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salinity mapping and hazard assessment

Salinity Dynamics

The dynamics of salinity in Australia: origins, mobilisation and transport of salt in the Australian regolith and reponse times relating to salinity

Project Leader : Richard Cresswell, CSIRO Land and Water

Start date and duration: 1 July 2005 to end December 2007

Participants : CSIRO Land & Water, Geoscience Australia , Australian National University

Brief project description :

  1. This project investigates the physical, chemical and environmental factors influencing salt mobilisation in an Australian regolith context.
  2. Integration of salt mobilisation understanding into a broad landscape and climatic context.

This project aims to determine quantitative parameters that address system response times in salinity-prone environments. The following specific questions will be addressed by the project:

1. What is the origin of the salt?

This question will be addressed on 3 fronts: isotopic studies ; rainfall chemistry studies and through chemical modelling in the unsaturated zone.

2. How does saline water and salt interact with regolith materials?

This will be addressed through geochemical modelling; lysimeter experiments and chemical equilibrium, determined through CEC and XRD analysis

3. How and how fast is it mobilized?

Basic hydraulic properties of regolith materials will be determined through field pump tests and laboratory analysis (porosimetry, x-ray tomography, permeability test, etc) on samples collected from drill cores. Isotopic studies will help elucidate timeframes for mobilisation and components of the mass balance equations.

4. Where and at what rate is it transported?

Landscape analysis, hydrology and hydrogeology models will be used to characterise different terrains and model the 3D spatial variability in salinity mobilisation using the parameters determined in 3. Climate as a driver will be examined in well-characterised catchments and the effects of land-use change evaluated.

To date, salinity parameters have been largely semi-quantitative. Working constructs, such as groundwater flow systems provide a targeting approach for more detailed studies, but generally involve poor integration of sub-surface regolith constraints. The continuing MDBC-funded project is attempting to redress this issue, but requires quantification of parameters such as hydraulic conductivity, transmissivity, permeability, specific yield and porosity that are specific to regolith materials, particularly where these materials act as groundwater hosts. This information is required at micro- macro- and regional scales.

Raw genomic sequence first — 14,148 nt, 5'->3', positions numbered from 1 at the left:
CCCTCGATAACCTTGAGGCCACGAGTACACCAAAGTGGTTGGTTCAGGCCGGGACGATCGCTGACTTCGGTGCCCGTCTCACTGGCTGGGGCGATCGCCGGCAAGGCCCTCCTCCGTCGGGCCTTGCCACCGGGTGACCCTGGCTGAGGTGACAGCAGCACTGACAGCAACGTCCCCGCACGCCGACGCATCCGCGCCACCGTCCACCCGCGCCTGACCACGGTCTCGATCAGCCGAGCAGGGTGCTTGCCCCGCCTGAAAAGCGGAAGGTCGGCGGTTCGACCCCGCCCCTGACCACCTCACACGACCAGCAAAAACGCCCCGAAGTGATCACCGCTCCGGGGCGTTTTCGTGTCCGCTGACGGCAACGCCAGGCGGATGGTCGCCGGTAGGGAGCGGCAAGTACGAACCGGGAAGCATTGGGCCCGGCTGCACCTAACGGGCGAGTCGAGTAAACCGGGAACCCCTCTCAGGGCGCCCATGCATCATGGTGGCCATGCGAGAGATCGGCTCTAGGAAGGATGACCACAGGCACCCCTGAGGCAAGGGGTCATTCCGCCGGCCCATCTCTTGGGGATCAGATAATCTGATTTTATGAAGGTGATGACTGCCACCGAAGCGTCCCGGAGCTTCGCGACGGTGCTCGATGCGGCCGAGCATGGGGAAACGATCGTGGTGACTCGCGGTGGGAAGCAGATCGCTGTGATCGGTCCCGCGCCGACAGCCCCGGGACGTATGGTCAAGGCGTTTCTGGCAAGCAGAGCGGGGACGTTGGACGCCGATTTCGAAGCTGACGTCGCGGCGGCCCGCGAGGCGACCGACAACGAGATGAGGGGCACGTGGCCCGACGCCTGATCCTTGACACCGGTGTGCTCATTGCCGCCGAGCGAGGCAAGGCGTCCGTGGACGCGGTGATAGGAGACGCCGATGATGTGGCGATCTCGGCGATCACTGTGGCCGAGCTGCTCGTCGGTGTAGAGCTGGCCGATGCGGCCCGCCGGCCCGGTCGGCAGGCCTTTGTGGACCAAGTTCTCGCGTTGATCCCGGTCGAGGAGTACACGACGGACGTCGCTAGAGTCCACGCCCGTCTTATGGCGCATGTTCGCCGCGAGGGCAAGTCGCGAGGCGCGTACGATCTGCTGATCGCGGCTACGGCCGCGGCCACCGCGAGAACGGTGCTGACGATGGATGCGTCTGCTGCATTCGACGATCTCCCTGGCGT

Water transport properties for the regolith are vital components of transport models, and require detailed quantification. The interaction and ionic exchange of salts, particularly at high salinities, is also critical when deducing potential end-of-valley salt loads and correlating standard electrical conductivity measurements to actual salt impact. Hydrochemical studies aimed at elucidating the transport of salts within, and through, the regolith, are also fundamental to this project. This also links to projects under Programs 1, 2 and 3.

Climate trend analysis will be integral to the development of salinity risk maps (e.g. through 2Csalt) and will, therefore, come under the scope of this project.

Deliverables (outputs) and expected impacts of research (outcomes):

Scientific Deliverables

  1. Rainfall chemistry evaluated and assessed for salt accession (Oct-06)
  2. Geochemical modelling incorporated into a groundwater flow systems framework (Dec-06).
  3. Integrated look-up tables of hydrogeological parameters pertinent to groundwater modelling in regolith dominated environments (Dec-07).
  4. Salinisation response times determined through a combination of geochemical and isotopic tracers and modelling (Auf-07).
  5. Report documenting salinity mitigation products in Qld catchments (eg Hodgsons Creek) (Dec 07)
  6. An assessment of salinity dynamics and processes in MDBC project areas (Jul 07)

Deliverables to Client (Adoption mechanisms)

  1. 3D hydrogeological and hydrogeochemical frameworks for modelling of key NRM areas (Jun-07).
  2. Rainfall/hydrograph analysis tool (Dec-07).
  3. Integrated look-up tables of hydrogeological parameters pertinent to groundwater modelling in regolith dominated environments (Dec-07).
  4. Journal papers, Technical Reports and Open File Reports
  5. Communication of results through conferences, workshops and literature  


  1. Journal papaers, Technical reports and Open File Reports
  2. Papers presented at National and International Conferences
  3. Coordinate special session on Salinity Processes and Dynamics at International Salinity Forum
  4. Salinity Dynamics Thematic Volume (Journal Volume or Monograph)- ISF08 link.
  5. Communication of results through conferences, workshops and literature


  1. Improved understanding and assessment of salinity risks and response.
  2. Consolidation of research on the age, origins, distribution and mobilisation of salts in the Australian regolith.
  3. Integration of chemical processes into salinity delivery mechanisms.
  4. Adoption of novel techniques (e.g. airborne geophysics, regolith characterisation) into salinity management procedures and modelling exercises
  5. Establishment of hydrogeological dynamics (response times of a system) to changes in land-use and/or climate change
  6. Demonstration of the relevance of regolith and geophysical information to decision support systems for land management of salinity
  7. Incorporation of regolith-specific M&E for salinity miti ga tion and amelioration

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